Feuerlein W, Ringer C, Küfner H, et al: Diagnosis of alcoholism: the Munich Alcoholism Test (MALT). Currents in Alcohol  1979; 7:137—147
 
Stewart AL, Ware JE, Brook RH: Advances in the measurement of functional status: construction of aggregate indexes. Med Care  1981; 19:473—488
[CrossRef] | [PubMed]
 
Shacham S: A shortened version of the Profile of Mood States. Journal of Personality Assessment  1983; 47:305—306
[CrossRef] | [PubMed]
 
American Psychiatric Association: Diagnostic and Statistical Manual of Mental Disorders, 3rd edition, revised. Washington, DC, American Psychiatric Association, 1987
 
Trzepacz PT, Baker RW, Greenhouse J: A symptom rating scale for delirium. Psychiatry Res  1988; 23:89—97
[CrossRef] | [PubMed]
 
Docter R, Krenning EP, Jong de M, et al: The sick euthyroid syndrome: changes in thyroid hormone serum parameters and hormone metabolism. Clin Endocrinol  1993; 39:499—518
[CrossRef]
 
Fekkes D, van Dalen A, Edelman E, et al: Validation of the determination of amino acids in plasma by high-performance liquid chromatography using automated derivatization with o-phthaldialdehyde. J Chromatogr B Biomed Sci Appl  1995; 669:177—186
[CrossRef]
 
Fernström JD, Wurtman RJ: Brain serotonin content: physiological regulation by plasma neutral amino acids. Science  1972; 178:414—416
[CrossRef] | [PubMed]
 
Curzon G: Availability of amino acids to the brain and implication for transmitter amine function, in Amino Acids in Psychiatric Disease, edited by Richardson MA (Progress in Psychiatry ;ns22). Washington, DC, American Psychiatric Press, 1990, pp 33—49
 
van der Mast RC, van den Broek WW, Fekkes D, et al: Incidence of and preoperative predictors for delirium after cardiac surgery. J Psychosom Res 1999; 46: 479—483
 
Siegel G, Agranoff B, Albers RW, et al: Basic Neurochemistry. New York, American Society of Neurochemistry/Raven Press, 1989
 
Naber D, Bullinger M: Neuroendocrine and psychological variables relating to post-operative psychosis after open-heart surgery. Psychoneuroendocrinology  1985; 10:315—324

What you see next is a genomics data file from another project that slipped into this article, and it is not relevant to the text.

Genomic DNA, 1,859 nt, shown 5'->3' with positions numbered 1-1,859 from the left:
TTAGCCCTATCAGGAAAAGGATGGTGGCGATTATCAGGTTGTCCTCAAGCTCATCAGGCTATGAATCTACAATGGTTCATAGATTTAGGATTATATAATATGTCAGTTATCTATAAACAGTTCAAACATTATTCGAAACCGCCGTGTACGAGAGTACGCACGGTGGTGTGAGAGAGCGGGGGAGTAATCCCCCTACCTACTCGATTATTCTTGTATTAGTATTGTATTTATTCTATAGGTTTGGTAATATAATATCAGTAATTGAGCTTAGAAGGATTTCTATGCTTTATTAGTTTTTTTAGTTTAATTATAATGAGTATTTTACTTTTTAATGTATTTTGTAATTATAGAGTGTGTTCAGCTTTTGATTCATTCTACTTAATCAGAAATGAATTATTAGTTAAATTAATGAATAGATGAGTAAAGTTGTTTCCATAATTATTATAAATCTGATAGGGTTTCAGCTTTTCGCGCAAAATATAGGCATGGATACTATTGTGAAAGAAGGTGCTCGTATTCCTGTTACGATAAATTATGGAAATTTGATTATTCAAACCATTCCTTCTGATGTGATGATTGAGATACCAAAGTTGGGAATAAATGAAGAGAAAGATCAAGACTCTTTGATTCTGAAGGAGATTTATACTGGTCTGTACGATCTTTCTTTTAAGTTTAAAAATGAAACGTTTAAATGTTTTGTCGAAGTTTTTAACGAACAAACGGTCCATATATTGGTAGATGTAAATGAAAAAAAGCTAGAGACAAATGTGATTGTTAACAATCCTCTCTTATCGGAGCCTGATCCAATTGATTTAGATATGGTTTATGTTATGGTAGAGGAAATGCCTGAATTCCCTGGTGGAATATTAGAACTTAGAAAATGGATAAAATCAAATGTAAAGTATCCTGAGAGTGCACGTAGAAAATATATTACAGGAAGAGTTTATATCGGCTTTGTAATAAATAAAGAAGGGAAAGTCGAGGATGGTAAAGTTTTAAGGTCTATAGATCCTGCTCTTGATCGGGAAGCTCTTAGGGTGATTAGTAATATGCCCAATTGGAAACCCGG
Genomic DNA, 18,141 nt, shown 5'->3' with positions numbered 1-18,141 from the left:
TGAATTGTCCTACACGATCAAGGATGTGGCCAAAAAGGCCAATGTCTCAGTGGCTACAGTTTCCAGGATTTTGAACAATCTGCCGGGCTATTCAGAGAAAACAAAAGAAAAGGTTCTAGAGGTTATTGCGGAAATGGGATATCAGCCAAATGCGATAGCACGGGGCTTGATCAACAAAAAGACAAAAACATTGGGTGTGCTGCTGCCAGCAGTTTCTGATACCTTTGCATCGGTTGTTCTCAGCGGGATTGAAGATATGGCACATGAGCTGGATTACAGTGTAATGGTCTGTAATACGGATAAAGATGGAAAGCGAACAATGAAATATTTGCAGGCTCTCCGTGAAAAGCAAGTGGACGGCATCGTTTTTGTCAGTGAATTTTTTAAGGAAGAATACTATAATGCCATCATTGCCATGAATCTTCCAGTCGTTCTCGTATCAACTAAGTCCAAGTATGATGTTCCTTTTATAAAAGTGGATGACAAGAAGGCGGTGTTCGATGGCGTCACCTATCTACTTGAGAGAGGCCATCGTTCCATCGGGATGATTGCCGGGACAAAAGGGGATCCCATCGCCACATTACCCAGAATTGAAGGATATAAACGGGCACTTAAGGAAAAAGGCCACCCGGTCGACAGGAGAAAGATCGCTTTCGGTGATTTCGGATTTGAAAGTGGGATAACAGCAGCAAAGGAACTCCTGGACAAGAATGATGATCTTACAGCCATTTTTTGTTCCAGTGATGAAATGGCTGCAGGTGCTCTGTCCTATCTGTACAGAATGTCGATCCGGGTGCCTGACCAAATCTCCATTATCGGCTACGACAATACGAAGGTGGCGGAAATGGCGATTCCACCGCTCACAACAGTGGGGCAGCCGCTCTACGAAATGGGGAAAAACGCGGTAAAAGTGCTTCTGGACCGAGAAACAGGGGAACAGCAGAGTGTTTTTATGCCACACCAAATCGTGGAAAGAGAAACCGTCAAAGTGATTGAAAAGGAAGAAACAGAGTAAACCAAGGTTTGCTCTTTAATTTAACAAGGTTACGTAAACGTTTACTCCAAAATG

[CrossRef] | [PubMed]
 
McIntosh TK, Bush HL, Yeston NS, et al: Beta-endorphin, cortisol and postoperative delirium: a preliminary report. Psychoneuroendocrinology  1985; 10:303—313
[CrossRef] | [PubMed]
 

FIGURE 1.

Plasma amino acid levels in delirious (n=40) and nondelirious (n=256) patients over time of surgeryThe two time points being compared are the morning just before surgery and the morning just after surgery.

FIGURE 2.

Ratios of plasma amino acids in delirious (n=40) and nondelirious (n=256) patients over time of cardiac surgeryThe two time points being compared are the morning just before surgery and the morning just after surgery.

FIGURE 3.

Cortisol, thyroid hormone (T3, reverse T3), and thyroid-stimulating hormone (TSH) concentrations and rT3/T3 ratio in delirious (n=40) and nondelirious (n=256) patients over time of cardiac surgeryThe two time points being compared are the morning just before surgery and the morning just after surgery.

Anchor for JumpAnchor for JumpAnchor for Jump
TABLE 1. Postoperative features of delirious (n=40) and nondelirious (n=256) patients
Anchor for JumpAnchor for JumpAnchor for Jump
TABLE 2. Surgical features of delirious (n=40) and nondelirious (n=256) patients
+

References

van der Mast RC: Delirium after cardiac surgery: a prospective study. Ph.D. dissertation, Rotterdam, The Netherlands, 1994
 
van der Mast RC, Roest FHJ: Delirium after cardiac surgery: a critical review. J Psychosom Res  1996; 41:13—30
[CrossRef] | [PubMed]
 
Smith LW, Dimsdale JE: Postcardiotomy delirium: conclusions after 25 years? Am J Psychiatry  1989; 146:452—458
 
Bitondo Dyer C, Ashton CM, Teasdale TA: Postoperative delirium: a review of 80 primary data-collection studies. Arch Int Med  1995; 155:461—465
[CrossRef]
 
Gokgoz L, Gunaydin S, Sinci V, et al: Psychiatric complications of cardiac surgery: postoperative delirium syndrome. Scand Cardiovasc J  1997; 31:217—222
[CrossRef] | [PubMed]